NOTE!! In one early version of Clymers manual that I saw, in the section on how to start your motorcycle, Clymers has the operation of the choke lever (on the early models where said lever is on the clamshell of the air cleaner housing), BACKWARDS.   That the lever must be HORIZONTAL for the choke to be OFF....and DOWN for choke ON (starting). Clymers fixed this in later versions of this manual, although I did not check all sections of the manual.  Maybe I had something to do with fixing that first mention.

Very early Bing CV carburetors have pressed-in float bowl enrichener jets, not screwed-in.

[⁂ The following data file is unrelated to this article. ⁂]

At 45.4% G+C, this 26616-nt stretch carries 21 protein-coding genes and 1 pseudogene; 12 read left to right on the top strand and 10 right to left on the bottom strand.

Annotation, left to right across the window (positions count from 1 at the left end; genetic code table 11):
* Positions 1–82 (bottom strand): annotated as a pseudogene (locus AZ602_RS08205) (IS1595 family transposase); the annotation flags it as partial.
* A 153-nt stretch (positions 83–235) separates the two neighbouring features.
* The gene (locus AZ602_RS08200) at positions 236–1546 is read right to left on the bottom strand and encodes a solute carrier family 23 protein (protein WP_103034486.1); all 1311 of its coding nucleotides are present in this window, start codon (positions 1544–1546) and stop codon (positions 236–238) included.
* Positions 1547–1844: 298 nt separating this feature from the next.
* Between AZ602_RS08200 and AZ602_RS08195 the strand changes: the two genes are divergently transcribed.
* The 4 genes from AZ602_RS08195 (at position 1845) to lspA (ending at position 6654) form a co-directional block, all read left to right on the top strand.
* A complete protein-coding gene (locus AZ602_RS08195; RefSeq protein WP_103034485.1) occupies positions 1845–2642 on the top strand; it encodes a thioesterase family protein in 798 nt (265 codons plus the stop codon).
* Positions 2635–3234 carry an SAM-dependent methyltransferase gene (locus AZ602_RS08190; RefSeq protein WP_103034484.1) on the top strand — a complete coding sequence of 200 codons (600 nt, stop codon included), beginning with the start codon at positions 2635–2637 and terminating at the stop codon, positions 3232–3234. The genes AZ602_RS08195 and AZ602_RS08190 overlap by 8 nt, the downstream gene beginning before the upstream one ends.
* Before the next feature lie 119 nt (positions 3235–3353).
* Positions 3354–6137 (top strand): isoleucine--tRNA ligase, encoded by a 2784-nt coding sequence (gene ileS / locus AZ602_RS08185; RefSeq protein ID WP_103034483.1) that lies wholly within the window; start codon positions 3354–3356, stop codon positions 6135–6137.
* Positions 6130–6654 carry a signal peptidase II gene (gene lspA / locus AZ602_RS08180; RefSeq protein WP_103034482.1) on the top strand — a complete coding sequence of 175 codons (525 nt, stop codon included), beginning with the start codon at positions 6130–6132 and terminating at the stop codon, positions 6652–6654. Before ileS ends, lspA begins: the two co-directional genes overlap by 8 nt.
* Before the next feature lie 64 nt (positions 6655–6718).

The enrichener (choke) is held to the carburetor body by 4 screws. These screws are infamous for loosening, and the gasket can then get sucked-in a bit, and the carburetor will not work correctly, even with the choke lever off.   The problem CAN EXTEND TO improper throttle feel, idle irregularities (can be large ones), ETC.  If the carburetor is still on the motorcycle, I recommend, once the throttle & choke cables are removed from the top of the carburetors, that you loosen the carburetor adaptor clamps & rotate the carburetor to allow the tightness of these 4 enrichener screws to be checked.  If loose, either tighten; or, remove and use a wee drop of  Loctite medium strength blue on the threads; then reinstall & tighten them. They CAN be tightened without removing the cables to allow rotating the carburetor, but it is typically a hassle, even with several types of offset screwdrivers.  If you wish, you may use the faintest possible smear of some sort of NON-silicone gasket sealer on both sides of the gasket.  REALLY faint amount!    Gasgacinch; Permatex Form-a-Gasket (non-hardening), etc.  NO RTV HERE.   The reason is not so much to prevent leaks directly, but to help prevent the gasket from sucking-inwards, which then DOES cause leaks. I do not use any such sealants, but I do, during overhaul, make sure the cover... & body it fits to... are FLAT, with NO proud metal. I surface the cover, disassembled of course, on 220 grit paper. I also use a very fine file, very carefully, on the body mating area.